The first woman appointed to Supreme Court, O’Connor has become one the most-watched justices on the Court. She is part of the federalism movement and approaches each case as narrowly as possible, avoiding generalizations which might later “paint her into a corner” for future cases. Although she formed part of the conservative axis during the later years of the Burger Court, with the departure of the last members of the liberal Warren Court, she is now regarded as occupying the ideological center. It is both O’Connor’s dedication to asserting her judicial power over that of other federal institutions and her pragmatic circumspection that has given her a deciding centrist vote for many of the Rehnquist Court’s cases. Some have called her 'the most powerful woman in the country.'

On December 12, 2000, O’Connor joined with six other (ruling to stop the ongoing Florida recount) and four other (ruling to allow no further recounts) justices to rule on the case in which effectively decided the 2000 election in favor of George W. Bush (Bush v. Gore). Never before had such a decision been made by a U.S. court. O'Connor had been quoted by Newsweek magazine as expressing dismay to friends on the night of the election, when Al Gore was reported to have won several key states, and critics suggested that she did not want Gore to appoint her successor. Some charged that the Supreme Court made a power grab through its decision. Others note that the Court specifically restricted the precedent-setting effect of the decision by holding, "Our consideration is limited to the present circumstances, for the problem of equal protection in election processes generally presents many complexities."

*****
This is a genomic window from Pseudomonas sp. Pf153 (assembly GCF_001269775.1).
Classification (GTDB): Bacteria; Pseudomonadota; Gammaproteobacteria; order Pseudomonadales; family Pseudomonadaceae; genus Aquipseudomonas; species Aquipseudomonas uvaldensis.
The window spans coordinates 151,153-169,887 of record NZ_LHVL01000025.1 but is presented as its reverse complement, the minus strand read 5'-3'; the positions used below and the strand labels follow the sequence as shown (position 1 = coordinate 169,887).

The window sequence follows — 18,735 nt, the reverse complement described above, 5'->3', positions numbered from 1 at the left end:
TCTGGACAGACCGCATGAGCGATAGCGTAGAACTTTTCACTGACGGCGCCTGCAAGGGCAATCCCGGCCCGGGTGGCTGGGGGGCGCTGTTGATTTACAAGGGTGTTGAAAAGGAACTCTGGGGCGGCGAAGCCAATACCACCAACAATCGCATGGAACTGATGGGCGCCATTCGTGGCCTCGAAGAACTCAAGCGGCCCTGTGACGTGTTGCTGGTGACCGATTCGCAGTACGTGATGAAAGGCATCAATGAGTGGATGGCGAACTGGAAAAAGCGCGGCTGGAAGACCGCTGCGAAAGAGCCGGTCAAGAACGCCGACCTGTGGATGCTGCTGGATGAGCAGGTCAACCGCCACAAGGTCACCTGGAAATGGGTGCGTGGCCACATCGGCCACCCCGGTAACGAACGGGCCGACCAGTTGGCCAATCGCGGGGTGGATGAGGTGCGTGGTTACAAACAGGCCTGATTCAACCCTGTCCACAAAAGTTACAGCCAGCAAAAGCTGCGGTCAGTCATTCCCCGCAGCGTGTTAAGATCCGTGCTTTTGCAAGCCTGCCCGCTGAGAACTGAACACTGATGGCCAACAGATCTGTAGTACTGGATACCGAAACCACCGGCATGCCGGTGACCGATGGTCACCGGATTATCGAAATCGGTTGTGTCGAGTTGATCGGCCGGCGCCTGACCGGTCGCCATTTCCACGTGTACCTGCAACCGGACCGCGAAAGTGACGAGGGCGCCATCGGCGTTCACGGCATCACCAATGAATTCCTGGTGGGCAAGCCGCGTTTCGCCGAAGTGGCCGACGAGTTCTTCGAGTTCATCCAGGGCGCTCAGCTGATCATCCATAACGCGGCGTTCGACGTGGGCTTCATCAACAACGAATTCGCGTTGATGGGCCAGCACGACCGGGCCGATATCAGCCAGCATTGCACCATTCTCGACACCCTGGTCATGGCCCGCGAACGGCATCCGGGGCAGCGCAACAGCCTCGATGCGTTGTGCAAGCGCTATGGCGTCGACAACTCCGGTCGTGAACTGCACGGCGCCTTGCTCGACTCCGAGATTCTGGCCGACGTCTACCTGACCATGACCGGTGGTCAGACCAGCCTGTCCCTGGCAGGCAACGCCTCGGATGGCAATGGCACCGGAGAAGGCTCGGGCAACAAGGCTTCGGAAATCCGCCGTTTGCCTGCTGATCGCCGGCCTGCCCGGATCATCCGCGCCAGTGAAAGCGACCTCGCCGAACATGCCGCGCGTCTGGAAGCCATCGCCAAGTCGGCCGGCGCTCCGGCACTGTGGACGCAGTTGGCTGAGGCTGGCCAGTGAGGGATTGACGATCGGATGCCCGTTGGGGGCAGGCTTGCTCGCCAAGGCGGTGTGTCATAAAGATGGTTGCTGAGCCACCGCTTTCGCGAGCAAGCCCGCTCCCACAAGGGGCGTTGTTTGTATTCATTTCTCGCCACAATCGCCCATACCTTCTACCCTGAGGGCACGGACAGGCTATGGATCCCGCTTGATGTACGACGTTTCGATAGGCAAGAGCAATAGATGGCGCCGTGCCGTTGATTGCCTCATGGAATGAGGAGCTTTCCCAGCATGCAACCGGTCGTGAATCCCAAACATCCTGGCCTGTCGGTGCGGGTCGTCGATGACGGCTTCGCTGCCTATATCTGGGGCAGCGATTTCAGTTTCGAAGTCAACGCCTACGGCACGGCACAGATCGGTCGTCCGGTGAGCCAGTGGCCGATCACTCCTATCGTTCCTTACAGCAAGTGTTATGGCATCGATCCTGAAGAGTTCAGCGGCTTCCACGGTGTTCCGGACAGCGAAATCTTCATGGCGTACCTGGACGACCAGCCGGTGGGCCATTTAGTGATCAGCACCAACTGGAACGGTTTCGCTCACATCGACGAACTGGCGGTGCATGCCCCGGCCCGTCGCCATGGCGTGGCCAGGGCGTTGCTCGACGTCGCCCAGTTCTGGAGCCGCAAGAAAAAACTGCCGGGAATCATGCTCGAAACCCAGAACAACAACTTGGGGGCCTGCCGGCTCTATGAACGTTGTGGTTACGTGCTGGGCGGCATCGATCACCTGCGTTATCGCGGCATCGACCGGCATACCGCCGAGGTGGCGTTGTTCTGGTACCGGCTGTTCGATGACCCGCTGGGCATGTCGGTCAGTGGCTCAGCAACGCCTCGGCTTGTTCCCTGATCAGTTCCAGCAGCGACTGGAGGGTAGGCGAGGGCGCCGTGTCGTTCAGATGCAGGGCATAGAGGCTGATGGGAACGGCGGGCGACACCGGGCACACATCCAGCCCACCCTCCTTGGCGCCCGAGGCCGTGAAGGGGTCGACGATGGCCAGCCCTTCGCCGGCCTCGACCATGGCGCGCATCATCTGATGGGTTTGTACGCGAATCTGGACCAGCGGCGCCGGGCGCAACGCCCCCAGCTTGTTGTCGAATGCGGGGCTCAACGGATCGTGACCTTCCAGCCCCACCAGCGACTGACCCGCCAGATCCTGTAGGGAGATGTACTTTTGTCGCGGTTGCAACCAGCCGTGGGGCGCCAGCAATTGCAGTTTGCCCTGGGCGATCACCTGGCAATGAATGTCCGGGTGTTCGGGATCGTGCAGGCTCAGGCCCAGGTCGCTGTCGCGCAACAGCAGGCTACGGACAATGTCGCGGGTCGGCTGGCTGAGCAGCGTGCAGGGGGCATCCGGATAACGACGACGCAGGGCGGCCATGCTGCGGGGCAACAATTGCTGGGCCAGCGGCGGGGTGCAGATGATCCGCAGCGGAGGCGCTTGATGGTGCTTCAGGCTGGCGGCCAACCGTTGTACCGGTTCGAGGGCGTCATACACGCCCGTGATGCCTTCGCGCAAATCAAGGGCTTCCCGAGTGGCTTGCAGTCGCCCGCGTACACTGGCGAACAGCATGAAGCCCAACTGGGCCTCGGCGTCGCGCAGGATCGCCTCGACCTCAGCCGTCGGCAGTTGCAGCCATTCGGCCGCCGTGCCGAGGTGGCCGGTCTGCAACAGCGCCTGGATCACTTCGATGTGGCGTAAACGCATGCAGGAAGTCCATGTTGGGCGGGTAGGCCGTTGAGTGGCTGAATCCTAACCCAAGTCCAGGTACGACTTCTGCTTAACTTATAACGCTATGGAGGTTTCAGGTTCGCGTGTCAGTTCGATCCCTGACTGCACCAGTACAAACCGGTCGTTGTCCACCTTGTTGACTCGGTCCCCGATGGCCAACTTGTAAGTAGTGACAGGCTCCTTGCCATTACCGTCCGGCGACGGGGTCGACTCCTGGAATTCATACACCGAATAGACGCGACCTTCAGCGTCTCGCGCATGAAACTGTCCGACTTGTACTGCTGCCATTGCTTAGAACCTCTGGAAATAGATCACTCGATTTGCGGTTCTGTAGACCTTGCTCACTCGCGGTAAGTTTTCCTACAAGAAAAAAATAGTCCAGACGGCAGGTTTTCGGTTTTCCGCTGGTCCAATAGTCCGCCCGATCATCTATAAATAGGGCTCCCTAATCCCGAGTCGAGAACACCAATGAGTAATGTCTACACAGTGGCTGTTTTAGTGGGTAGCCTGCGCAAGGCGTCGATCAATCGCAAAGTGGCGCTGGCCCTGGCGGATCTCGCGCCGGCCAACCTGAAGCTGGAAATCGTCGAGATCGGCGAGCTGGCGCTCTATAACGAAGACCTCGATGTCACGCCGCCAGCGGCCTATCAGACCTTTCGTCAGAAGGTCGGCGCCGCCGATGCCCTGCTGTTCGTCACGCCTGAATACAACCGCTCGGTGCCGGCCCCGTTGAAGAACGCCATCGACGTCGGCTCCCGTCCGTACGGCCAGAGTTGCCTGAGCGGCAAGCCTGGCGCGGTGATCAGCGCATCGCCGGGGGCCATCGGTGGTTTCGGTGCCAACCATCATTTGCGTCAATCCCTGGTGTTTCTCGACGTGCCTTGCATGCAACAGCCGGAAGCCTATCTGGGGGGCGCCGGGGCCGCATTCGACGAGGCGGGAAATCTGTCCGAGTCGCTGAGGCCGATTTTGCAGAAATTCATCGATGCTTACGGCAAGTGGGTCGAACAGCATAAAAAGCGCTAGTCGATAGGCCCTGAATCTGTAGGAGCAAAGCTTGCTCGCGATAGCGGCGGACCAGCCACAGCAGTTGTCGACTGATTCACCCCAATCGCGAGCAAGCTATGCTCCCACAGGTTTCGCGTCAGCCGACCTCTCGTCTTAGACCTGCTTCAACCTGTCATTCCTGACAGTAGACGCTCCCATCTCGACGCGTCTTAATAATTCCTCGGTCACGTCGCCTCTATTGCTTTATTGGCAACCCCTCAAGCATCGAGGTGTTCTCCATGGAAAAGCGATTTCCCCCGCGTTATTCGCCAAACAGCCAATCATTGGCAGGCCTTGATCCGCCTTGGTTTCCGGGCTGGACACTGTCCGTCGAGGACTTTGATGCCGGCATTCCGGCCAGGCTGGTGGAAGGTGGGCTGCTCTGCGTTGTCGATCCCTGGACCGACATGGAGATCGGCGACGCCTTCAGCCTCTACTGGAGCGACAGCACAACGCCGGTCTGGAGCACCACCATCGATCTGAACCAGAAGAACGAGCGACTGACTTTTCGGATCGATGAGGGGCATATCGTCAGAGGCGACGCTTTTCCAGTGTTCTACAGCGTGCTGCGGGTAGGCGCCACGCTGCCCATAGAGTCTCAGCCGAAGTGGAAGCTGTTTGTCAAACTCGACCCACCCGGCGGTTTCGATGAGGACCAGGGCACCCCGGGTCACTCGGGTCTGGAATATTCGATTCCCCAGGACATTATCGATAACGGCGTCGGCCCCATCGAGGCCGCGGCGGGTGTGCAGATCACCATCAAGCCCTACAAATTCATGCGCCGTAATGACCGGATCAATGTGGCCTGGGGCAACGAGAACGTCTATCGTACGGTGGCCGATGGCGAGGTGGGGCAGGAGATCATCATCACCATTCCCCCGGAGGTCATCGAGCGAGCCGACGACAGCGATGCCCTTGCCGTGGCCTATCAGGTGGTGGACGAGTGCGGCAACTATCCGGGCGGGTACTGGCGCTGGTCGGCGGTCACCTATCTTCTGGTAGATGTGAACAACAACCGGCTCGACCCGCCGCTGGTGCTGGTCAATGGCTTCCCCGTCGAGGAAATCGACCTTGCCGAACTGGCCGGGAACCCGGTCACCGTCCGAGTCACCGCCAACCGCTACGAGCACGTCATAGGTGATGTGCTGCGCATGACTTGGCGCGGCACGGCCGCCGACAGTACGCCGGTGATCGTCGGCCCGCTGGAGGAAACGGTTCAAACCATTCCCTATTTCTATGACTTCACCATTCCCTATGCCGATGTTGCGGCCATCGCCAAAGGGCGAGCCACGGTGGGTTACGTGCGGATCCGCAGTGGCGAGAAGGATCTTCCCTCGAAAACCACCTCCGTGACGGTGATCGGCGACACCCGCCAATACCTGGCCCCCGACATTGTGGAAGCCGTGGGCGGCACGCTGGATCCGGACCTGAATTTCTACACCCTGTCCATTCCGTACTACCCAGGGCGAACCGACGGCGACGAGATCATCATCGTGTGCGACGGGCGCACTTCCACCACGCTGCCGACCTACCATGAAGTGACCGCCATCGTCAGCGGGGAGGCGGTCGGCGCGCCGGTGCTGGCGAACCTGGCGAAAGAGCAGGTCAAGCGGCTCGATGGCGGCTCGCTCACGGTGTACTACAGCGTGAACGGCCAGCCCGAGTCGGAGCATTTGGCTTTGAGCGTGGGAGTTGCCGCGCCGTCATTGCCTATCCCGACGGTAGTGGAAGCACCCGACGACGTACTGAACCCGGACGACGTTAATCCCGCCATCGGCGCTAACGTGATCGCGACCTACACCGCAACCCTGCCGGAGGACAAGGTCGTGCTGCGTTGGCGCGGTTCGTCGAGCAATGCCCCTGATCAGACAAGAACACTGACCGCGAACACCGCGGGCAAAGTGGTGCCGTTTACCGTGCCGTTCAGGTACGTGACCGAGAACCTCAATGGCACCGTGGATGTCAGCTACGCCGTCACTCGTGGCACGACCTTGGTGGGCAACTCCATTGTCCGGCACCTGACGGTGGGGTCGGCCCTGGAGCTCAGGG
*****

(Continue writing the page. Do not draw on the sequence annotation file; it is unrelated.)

Justice O'Connor has played an important role in other notable cases, including Webster v. Reproductive Health Services and Lawrence v. Texas, and was the deciding vote which upheld the McCain-Feingold campaign finance bill, as well as the vote which upheld affirmative action policies on college campuses. Some suggest that, in making her decisions, O’Connor not only considers the merits of the case and her personal views, but also focuses too much on the prevailing politics of the day. Others counter that she holds very nuanced views and decides each case on its merits. In any event, she is frequently the justice to whom oral and written arguments are directed because she is so frequently the deciding vote.

Justice O'Connor was successfully treated for breast cancer in 1988, and there has long been speculation that she might retire from the Court.

On February 22, 2005, with Chief Justice Rehnquist and Justice John Paul Stevens absent, O'Connor presided over oral arguments in the case of Kelo v. City of New London, becoming the first woman to preside over an oral argument before the Supreme Court.

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Preceded by:
Potter Stewart
Associate Justice of the Supreme Court of the United States
September 25, 1981 – present (a)
Succeeded by:

Template:Succession footnote Template:End box

Template:US-SupCourt-Justices